Mired in their longest losing streak of the season, the Edmonton Oilers will look to get back on track when they host the Toronto Maple Leafs on Hockey Night in Canada on Saturday night.
1. This is uncharted territory for the 2019-20 Oilers. After tosing 6-5 to the Minnesota Wild on Thursday night, the team’s losing streak reached three games for the first time this season. The Oilers were the final team this season to not have a losing streak last for more than two games. Four other times had the Oilers dropped back-to-back games, but they, until Thursday, they were able to rebound and pick up a win before things turned into a skid.
2. This is undoubtedly Edmonton’s worst stretch of the season so far. Beyond the three losses in a row, the Oilers have won just two of their last eight games in what appeared to be a fairly easy stretch for them to cushion themselves with some points in the standings. Keeping the puck out of the net has been the biggest struggle for the Oilers as of late, as they’ve allowed four or more goals against in five of those eight games. Predictably, the three games in which they allowed three or fewer goals resulted in two wins and an overtime loss.
3. Keeping the puck out of the back of the net won’t get any easier tonight with the Leafs in town. While Toronto’s season has been as big of a disaster as anybody could have expected, one thing the Leafs can do is score goals. They rank sixth in the league with 106 goals this season and they rank fourth in the league with an average of 33.5 shots-on-goal per game.
4. We’re 10 games into the Sheldon Keefe era and things haven’t turned around in Toronto yet. The Leafs are 6-4 under Keefe and the team is currently sitting on the outside of the playoffs looking in. After coming out on fire immediately after Mike Babcock was fired with three-consecutive big wins, the Leafs have reverted back into mediocrity. On Thursday night, they carried a 2-1 lead over the Flames into the third period, but completely handed the game away, allowing three unanswered goals in a matter of minutes. More often than not, this team fails to put forward a full 60-minute effort.
5. At this point, the Leafs don’t have any excuses. At the beginning of the year, they didn’t have key depth players in Zach Hyman and Travis Dermott. Then John Tavares got injured and Mitch Marner followed. It took until the middle of November for Toronto to finally ice their ideal lineup, but then the excuse was that Mike Babcock was holding them back. Now the Leafs have Keefe behind the bench and all of the key players back in the lineup. The team is what it is at this point and it doesn’t seem to be working.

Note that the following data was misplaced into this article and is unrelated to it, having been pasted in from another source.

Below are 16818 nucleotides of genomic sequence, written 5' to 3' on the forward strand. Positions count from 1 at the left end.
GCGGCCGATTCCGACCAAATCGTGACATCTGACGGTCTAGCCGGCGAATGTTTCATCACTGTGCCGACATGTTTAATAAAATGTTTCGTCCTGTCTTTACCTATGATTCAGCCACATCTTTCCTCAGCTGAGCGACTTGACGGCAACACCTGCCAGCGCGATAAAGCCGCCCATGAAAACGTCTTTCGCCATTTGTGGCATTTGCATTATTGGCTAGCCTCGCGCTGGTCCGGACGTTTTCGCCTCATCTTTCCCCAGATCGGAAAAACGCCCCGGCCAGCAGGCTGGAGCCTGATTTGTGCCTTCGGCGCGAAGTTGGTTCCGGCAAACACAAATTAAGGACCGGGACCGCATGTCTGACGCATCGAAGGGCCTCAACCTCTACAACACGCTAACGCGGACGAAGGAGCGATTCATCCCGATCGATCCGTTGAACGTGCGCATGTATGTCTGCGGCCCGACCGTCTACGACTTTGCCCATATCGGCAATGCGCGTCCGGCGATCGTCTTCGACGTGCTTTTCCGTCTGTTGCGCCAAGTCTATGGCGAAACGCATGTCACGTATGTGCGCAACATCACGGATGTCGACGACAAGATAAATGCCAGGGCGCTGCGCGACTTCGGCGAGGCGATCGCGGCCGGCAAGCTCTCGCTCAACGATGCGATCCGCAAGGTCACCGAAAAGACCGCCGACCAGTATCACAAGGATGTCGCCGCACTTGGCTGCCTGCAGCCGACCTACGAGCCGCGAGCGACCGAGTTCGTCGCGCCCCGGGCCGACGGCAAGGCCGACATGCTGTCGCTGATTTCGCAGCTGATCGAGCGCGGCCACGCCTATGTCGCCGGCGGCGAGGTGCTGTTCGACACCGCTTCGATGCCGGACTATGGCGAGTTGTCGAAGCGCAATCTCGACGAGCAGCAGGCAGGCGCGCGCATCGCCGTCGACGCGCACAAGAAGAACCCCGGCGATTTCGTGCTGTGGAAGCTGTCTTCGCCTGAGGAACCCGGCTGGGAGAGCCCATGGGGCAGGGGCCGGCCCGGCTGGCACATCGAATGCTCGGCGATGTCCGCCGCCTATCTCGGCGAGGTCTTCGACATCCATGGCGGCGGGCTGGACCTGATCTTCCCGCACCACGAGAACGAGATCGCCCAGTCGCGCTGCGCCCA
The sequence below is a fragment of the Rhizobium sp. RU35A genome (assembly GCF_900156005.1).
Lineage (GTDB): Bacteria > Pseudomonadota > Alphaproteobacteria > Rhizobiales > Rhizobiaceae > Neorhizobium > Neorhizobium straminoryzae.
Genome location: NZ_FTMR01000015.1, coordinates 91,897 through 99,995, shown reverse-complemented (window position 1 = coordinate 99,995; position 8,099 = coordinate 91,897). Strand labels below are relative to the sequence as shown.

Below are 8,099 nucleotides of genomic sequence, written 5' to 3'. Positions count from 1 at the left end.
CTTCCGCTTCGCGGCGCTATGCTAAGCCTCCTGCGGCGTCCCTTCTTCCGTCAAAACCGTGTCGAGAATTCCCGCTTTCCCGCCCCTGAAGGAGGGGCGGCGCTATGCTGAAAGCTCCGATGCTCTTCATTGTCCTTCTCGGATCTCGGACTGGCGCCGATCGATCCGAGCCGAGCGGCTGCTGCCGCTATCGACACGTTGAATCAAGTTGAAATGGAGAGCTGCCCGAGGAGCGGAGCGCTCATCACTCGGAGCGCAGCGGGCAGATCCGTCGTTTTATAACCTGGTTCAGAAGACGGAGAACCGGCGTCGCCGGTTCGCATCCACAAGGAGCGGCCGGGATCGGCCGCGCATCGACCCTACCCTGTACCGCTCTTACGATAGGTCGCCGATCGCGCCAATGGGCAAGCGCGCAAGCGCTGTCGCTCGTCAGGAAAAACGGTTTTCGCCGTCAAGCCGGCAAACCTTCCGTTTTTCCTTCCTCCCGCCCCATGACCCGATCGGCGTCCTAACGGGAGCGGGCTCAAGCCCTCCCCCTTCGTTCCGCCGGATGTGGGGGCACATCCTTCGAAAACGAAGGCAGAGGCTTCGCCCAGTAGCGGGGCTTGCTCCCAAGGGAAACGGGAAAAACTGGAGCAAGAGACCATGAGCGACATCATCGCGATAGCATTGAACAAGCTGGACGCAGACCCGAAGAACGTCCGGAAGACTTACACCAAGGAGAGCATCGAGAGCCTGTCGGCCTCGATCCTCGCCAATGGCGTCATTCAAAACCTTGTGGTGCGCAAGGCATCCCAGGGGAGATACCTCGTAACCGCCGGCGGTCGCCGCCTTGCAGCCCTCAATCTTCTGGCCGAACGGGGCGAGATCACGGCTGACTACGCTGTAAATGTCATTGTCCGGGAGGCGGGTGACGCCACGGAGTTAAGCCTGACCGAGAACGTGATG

6. The biggest problem for Toronto has been keeping the puck out of the net. And that isn’t a knock on Frederik Andersen. The reality of Toronto’s roster is they aren’t particularly difficult to play against and they don’t feature a blueline that thrives in the defensive zone. They allow the fifth-most shot attempts against and ninth-most high danger scoring chances against at even strength, and while Andersen has a strong .918 save percentage, the Leafs are 28th in the league in goals against. They play a run-and-gun style and give up a lot on defence in order to feed their attack, but, if you keep the Leafs to the outside and make them grind for their opportunities, they’re going to have a bad time.
7. Another key difference for Toronto from last year to this year has been a decline from their offensive depth. A large part of why the Leafs were good last year was the scoring that came from up and down the lineup. Even if you contained their star players, there were depth players who could hurt you. The Leafs had seven players hit the 20-goal plateau and 10 players score at least 10 goals last season. This year, only Auston Matthews, John Tavares, and William Nylander have more than 10 goals. Mitch Marner, fresh off signing his massive contract, has just five goals. Alex Kerfoot, who was acquired in the Nazem Kadri trade, also has only five goals. Kasperi Kapanen and Andreas Johnsson aren’t on pace to hit the 20-goal plateau like they did last year. Toronto still ranks sixth in the league in goals, so it isn’t like their offence has totally dried up, but it’s easier to contain this year than it was last year.
8. It’s been a long time since the Oilers have beaten the Leafs. In fact, their last win over Toronto came in Connor McDavid’s first career game against his childhood team. That was all the way back on Feb. 11, 2016, when McDavid exploded for five points in a 5-2 win at Rexall Place. Of course, that was during Toronto’s Tank for Matthews season. The Oilers are winless in six games against Toronto in the Auston Matthews era.
9. Circling back to the note about Edmonton’s recent skid, as frustrating as it might be, it’s far from the end of the world. The Oilers built themselves a nice cushion early on, giving them some room for error later on the season. The team simply wasn’t going to go the entire year without a cold stretch. The key now, obviously, is ensuring it doesn’t last too long. Back in 2016-17, the Oilers had a stretch in which they lost six of eight games in early December. They sat at 15-12-5 in the middle of the month that season, didn’t have a prolonged skid the rest of the way, and ended up in the playoffs.
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